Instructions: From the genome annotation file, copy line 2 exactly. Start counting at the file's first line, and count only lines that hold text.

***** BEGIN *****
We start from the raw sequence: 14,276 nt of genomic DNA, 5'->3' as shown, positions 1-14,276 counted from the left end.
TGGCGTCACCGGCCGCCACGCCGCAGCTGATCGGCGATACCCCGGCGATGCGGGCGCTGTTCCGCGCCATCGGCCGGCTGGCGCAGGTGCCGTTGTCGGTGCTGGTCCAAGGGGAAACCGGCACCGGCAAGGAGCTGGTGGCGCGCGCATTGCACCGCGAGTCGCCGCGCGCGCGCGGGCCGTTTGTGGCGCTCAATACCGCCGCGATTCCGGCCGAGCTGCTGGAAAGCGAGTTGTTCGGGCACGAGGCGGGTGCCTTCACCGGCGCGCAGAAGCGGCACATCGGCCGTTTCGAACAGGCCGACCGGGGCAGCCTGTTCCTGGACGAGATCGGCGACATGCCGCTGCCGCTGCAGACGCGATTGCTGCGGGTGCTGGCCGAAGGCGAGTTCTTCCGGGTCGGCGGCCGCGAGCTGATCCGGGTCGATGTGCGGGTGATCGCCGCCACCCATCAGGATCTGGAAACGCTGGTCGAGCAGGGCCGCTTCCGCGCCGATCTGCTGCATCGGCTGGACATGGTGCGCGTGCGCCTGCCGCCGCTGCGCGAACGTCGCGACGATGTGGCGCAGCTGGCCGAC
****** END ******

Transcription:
TGGCGTCACCGGCCGCCACGCCGCAGCTGATCGGCGATACCCCGGCGATGCGGGCGCTGTTCCGCGCCATCGGCCGGCTGGCGCAGGTGCCGTTGTCGGTGCTGGTCCAAGGGGAAACCGGCACCGGCAAGGAGCTGGTGGCGCGCGCATTGCACCGCGAGTCGCCGCGCGCGCGCGGGCCGTTTGTGGCGCTCAATACCGCCGCGATTCCGGCCGAGCTGCTGGAAAGCGAGTTGTTCGGGCACGAGGCGGGTGCCTTCACCGGCGCGCAGAAGCGGCACATCGGCCGTTTCGAACAGGCCGACCGGGGCAGCCTGTTCCTGGACGAGATCGGCGACATGCCGCTGCCGCTGCAGACGCGATTGCTGCGGGTGCTGGCCGAAGGCGAGTTCTTCCGGGTCGGCGGCCGCGAGCTGATCCGGGTCGATGTGCGGGTGATCGCCGCCACCCATCAGGATCTGGAAACGCTGGTCGAGCAGGGCCGCTTCCGCGCCGATCTGCTGCATCGGCTGGACATGGTGCGCGTGCGCCTGCCGCCGCTGCGCGAACGTCGCGACGATGTGGCGCAGCTGGCCGAC